I spent most of the film trying to remember where I’d seen his young companion, Mrs Harris, before. It was only when I looked up the cast afterwards that I realised she was played by Aimee Lou Wood of Sex Education fame. She’s as good here as she is there (which is to say, very good).

It’s a slow-paced film, but really rather wonderful as a quiet reflection on life and death.


Another lovely gentle film, this time adapting the 1958 novel of similar name (other than a dropped H). Lesley Manville is the titular Mrs Harris, a cleaner who becomes enamoured with a Dior dress owned by one of her clients. She resolves to save up enough money to travel to Paris and buy one for herself.

Unfamiliar with the ways of Paris haute-couture, Mrs Harris marches into Dior’s premises and slams a handbag full of banknotes on the desk, much to the chagrin of the snooty staff who are more used to making clothes for various inbred European royals.

Manville’s performance carries the film; she is great from beginning to end as the naive but endearing Ada Harris. She is so utterly lovely that it’s completely believable that she wins round the great and the good of European nobility. Jason Isaacs and the non-awful Fox actor, Freddie Fox, show up in small roles (but still enough to get their names in the opening credits). Ellen Thomas is also good in a supporting role as Mrs Harris’s friend Vi.

It’s out on DVD now, and I look forward to future films in the series: Mrs Merlin goes to Berlin, Mr Lidney goes to Sydney and Mrs Johnson goes to Wisconsin.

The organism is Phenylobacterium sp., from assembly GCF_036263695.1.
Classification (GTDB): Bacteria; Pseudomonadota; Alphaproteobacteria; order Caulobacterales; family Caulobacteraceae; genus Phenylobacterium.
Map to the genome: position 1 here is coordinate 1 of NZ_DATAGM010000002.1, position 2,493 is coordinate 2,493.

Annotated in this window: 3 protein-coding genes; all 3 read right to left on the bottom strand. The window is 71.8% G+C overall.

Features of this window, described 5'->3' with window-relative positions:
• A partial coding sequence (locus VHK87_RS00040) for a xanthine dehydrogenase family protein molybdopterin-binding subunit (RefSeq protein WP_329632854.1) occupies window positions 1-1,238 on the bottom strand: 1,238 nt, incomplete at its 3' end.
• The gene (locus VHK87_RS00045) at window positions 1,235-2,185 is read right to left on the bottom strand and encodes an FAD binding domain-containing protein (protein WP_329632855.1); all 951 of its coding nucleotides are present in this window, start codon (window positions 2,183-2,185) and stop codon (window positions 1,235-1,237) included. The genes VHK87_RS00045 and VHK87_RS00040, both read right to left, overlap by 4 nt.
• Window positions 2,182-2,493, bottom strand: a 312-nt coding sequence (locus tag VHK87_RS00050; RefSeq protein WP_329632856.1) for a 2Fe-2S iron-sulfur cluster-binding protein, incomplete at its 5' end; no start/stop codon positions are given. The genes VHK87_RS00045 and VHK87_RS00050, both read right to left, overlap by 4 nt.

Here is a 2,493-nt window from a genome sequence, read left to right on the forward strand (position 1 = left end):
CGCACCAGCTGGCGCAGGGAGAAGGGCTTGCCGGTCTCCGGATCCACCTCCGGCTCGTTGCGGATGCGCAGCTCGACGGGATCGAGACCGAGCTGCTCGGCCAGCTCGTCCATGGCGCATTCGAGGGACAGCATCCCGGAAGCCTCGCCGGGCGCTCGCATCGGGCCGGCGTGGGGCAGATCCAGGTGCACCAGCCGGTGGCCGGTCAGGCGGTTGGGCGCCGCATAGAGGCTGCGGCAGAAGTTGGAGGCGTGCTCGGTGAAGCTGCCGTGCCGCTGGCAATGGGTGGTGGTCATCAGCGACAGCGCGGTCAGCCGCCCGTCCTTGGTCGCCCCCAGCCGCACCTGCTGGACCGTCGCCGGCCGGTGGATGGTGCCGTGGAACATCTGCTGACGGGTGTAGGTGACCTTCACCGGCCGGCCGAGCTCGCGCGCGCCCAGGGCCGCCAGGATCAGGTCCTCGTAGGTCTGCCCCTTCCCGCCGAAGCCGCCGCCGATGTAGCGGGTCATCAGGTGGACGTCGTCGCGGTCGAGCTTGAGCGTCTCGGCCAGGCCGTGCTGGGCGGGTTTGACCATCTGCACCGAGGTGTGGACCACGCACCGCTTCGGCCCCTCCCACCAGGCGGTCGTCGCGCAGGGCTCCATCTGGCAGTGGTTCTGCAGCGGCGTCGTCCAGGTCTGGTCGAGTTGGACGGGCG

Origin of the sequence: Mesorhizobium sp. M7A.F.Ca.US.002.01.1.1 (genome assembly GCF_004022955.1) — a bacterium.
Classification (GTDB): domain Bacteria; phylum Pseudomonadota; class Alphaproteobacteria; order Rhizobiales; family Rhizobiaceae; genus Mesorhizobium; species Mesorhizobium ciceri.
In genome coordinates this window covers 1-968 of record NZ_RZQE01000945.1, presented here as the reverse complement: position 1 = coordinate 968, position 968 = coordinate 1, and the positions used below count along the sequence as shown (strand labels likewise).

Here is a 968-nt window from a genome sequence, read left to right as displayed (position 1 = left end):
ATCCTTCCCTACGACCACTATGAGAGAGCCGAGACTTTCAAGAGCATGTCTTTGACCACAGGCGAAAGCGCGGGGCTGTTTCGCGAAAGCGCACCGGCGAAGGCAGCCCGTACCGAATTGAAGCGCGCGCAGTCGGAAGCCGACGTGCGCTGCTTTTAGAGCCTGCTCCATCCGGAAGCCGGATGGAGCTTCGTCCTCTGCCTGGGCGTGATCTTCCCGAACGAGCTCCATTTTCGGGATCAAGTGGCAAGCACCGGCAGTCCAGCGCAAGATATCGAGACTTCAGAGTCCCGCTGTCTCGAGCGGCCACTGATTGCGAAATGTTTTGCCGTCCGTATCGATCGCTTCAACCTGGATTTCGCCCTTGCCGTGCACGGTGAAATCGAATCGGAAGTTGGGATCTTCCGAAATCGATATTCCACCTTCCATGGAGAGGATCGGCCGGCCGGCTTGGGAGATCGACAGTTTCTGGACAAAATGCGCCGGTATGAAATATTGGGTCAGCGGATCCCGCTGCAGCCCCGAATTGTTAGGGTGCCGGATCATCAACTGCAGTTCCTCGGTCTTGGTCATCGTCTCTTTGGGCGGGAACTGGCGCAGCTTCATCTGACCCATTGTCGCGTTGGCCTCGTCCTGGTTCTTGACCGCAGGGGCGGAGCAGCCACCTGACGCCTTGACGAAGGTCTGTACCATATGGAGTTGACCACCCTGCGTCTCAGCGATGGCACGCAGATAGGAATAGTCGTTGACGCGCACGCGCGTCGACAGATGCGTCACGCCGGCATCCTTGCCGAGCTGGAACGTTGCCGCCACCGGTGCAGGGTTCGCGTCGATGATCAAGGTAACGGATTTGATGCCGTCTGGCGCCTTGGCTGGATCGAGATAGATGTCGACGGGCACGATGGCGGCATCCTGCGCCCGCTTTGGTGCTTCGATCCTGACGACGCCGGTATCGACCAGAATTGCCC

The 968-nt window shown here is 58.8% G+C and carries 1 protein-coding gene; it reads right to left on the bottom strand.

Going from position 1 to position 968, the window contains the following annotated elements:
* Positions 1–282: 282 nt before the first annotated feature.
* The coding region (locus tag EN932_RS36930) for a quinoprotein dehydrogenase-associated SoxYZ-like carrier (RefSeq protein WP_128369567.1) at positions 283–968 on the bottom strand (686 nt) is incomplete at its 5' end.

I know what you’re thinking: “this is not a new film”. WELL DONE, TAKE A HOUSE POINT.

To celebrate the umpteenth re-release of this film, this time as a 4K Blu-ray Director’s Edition, Paramount Pictures arranged a special, one-night-only cinema screening for the Enterprise crew’s first big screen outing.

Would you believe it, Earth is in mortal danger from a mysterious alien, and only one man can save the day – James T Kirk.

Critics who derided it as the “Motionless Picture” were being unfair. Yes, it’s slow in places – the scene where the shuttle flies around the Enterprise while majestic music plays and Kirk looks on in wonder, seems to go on for ever. Some stuff hasn’t aged well – such as Lieutenant Ilia basically being brought on board as a sex object (“My oath of celibacy is on record, captain”). On the other hand, the special effects are great, the main cast are all enjoying themselves, and Jerry Goldsmith’s score is superb, with the incredible overture and the main theme that was so good it got reused for Star Trek: The Next Generation.

I can only imagine what Trek fans thought when they saw this in 1979, after ten years sustained by reruns of the Original Series. If this film hadn’t been made, or if it had flopped, we wouldn’t have had five more films with the TOS cast, nor would we have got Next Generation and its spin-offs. It’s a very important moment in Trek history.


I had not seen any of the other films since the original Jurassic Park, so I had no idea what was going on. There were dinosaurs, and Chris Pratt, and a massive corporation which – shock! – turned out to be evil. Then Jeff Goldblum showed up and everything was instantly better.